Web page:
Louisville’s Metro Department of Public Health and Wellness (LMDPHAW) is still peddling its favorite brand of junk science, and has posted a colorful brochure on its website, warning of the imagined dangers of second-hand smoke (called ETS, for Environmental Tobacco Smoke). Some of the more outrageous assertions made include:
Pretty scary, huh? The problem is, all of these “scientific facts” are lies. They are completely made up; well-meaning inventions, with absolutely no basis in scientific evidence. The brochure makes no reference to any laboratory studies. Because there simply are none.
When Dr. Adewale Troutman, the former Director of LMDPHAW, was going around town talking up support for Louisville’s proposed (and ultimately adopted) indoor smoking prohibition ordinance, he told the Metro Council: “There is no doubt that secondhand smoke poses a significant health risk.” Troutman cited the discredited “Helena study,” which purported to show that, during a six-month period in which that Montana town outlawed indoor smoking (after which the city council changed its mind and rescinded the silly law), heart attacks dipped by 40 percent.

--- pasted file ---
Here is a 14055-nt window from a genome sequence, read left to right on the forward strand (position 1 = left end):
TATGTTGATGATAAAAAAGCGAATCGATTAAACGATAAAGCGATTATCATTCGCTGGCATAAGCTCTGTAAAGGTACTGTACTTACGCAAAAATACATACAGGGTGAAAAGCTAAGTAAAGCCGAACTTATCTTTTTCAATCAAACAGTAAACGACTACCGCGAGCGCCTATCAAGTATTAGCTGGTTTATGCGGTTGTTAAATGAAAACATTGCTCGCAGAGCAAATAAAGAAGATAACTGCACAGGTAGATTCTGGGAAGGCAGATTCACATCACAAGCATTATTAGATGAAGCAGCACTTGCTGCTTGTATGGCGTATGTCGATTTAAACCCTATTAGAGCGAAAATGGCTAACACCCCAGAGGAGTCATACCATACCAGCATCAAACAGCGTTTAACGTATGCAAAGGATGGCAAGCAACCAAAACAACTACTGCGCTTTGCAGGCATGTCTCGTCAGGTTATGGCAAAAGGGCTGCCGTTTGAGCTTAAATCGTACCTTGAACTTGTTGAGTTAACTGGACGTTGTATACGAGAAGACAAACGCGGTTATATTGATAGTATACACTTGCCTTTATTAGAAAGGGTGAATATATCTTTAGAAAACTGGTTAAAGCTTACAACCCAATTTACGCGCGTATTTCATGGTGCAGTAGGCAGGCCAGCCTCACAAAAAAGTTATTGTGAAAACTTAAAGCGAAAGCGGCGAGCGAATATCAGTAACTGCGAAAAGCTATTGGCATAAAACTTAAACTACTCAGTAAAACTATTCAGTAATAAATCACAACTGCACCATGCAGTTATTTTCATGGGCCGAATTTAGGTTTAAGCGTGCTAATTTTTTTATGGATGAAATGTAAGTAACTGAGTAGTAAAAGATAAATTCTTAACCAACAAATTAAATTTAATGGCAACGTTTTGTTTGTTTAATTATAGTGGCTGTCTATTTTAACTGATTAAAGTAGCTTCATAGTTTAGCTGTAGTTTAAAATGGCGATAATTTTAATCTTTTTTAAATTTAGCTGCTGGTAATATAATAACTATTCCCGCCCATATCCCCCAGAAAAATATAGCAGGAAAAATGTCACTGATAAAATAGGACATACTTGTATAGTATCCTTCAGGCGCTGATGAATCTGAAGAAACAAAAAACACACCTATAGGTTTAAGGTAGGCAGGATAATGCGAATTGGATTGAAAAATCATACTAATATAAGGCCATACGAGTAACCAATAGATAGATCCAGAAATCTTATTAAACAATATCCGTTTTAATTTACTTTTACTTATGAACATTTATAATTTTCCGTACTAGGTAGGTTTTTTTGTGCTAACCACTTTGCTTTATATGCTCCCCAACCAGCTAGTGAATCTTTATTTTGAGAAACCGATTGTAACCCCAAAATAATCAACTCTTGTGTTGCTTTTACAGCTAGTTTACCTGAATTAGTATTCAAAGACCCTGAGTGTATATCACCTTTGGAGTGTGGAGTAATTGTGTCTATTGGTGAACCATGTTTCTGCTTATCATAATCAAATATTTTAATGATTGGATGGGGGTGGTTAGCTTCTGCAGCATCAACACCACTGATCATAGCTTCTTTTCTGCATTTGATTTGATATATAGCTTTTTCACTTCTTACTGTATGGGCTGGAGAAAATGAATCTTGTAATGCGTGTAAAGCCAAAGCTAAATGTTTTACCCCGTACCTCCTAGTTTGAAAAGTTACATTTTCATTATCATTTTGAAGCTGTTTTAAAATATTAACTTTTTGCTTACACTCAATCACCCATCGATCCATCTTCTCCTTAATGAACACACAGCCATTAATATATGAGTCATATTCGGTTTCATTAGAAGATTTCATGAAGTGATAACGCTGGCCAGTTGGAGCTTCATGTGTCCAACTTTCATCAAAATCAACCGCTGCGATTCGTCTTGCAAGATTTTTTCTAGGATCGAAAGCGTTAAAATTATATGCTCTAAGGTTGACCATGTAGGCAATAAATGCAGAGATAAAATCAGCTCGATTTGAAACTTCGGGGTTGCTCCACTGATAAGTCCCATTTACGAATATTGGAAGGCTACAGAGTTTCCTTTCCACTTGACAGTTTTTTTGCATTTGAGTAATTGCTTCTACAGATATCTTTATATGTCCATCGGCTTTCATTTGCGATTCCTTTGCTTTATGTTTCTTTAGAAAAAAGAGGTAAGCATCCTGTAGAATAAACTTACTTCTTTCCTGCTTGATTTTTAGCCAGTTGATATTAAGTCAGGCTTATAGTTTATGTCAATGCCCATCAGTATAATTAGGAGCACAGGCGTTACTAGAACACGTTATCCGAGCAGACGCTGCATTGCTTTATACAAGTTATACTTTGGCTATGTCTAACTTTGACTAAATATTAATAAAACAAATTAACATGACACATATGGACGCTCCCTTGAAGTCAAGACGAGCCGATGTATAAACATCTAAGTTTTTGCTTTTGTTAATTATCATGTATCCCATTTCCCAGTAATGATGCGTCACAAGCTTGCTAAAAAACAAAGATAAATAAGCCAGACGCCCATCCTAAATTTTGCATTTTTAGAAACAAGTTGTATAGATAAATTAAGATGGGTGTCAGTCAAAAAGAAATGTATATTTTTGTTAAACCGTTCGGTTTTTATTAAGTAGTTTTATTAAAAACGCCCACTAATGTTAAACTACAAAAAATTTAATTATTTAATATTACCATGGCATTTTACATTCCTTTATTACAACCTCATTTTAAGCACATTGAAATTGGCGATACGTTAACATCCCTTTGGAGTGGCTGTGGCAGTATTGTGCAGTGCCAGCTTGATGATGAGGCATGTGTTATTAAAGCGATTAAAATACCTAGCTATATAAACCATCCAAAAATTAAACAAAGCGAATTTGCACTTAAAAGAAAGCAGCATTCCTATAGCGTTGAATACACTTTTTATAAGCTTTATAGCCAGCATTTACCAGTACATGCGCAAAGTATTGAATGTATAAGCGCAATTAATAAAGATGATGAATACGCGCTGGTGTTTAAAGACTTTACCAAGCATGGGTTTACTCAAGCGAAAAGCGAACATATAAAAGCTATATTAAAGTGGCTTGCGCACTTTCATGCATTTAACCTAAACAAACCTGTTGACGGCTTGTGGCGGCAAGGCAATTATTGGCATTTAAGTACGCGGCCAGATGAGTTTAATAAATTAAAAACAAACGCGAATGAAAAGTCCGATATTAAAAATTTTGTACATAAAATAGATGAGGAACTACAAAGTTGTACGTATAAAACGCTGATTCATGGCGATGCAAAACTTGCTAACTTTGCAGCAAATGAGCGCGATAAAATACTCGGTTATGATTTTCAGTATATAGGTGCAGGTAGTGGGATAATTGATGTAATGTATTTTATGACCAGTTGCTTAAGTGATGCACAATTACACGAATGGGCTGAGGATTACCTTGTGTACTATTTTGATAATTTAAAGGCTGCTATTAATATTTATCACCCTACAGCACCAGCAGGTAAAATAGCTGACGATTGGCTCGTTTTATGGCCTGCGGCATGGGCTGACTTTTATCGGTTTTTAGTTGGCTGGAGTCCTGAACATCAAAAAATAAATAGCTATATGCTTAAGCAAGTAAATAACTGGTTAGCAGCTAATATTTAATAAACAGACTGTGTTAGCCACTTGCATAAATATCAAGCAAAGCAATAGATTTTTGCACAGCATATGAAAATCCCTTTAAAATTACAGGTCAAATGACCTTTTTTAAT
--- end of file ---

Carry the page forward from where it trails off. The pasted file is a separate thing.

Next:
This much-touted “study,” performed by anti-smoking activist Dr. Stanton Glanz (not a medical doctor; his Ph.D. is in applied mechanics and engineering economic systems), is so unscientific as to be comical. With what is known about the etiology and progress of coronary artery disease, are we really to believe that an illness that takes decades to develop will suddenly dissipate within weeks of a ban on indoor smoking?
The conclusions of the Helena study were totally debunked by an April, 2004, article in the British Medical Journal. Scientific test studies of second-hand smoke exposure have been conducted where non-smoking hospitality industry workers wear electronic monitors that measure second-hand smoke exposure in the workplace. Studies like the Oak Ridge Laboratories study found that non-smokers working a 40-hour work-week would ingest the equivalent of 10 to 15 cigarettes per year, working in a poorly ventilated hospitality venue.
In a well-ventilated hospital industry venue, the same worker would only ingest the equivalent of two to four cigarettes per year, working a 40-hour work-week. Hardly a form of measurable health risk. The “secondhand-smoke kills” sham was and is a methodology used to denormalize smoking in modern society.
If this is representative of the level of “scientific” evidence used by LMDPHAW and the Metro Council to abrogate the civil rights of Louisville’s smoking public, then the inmates have surely taken over the management of the asylum.
NOTE: As an aside, you may question the use of the term “civil rights” with reference to smoking. Your attention is directed to Kentucky’s Civil Rights Act, KRS 344.040, which protects your right to smoke.
Read more: The facts on the Helena study
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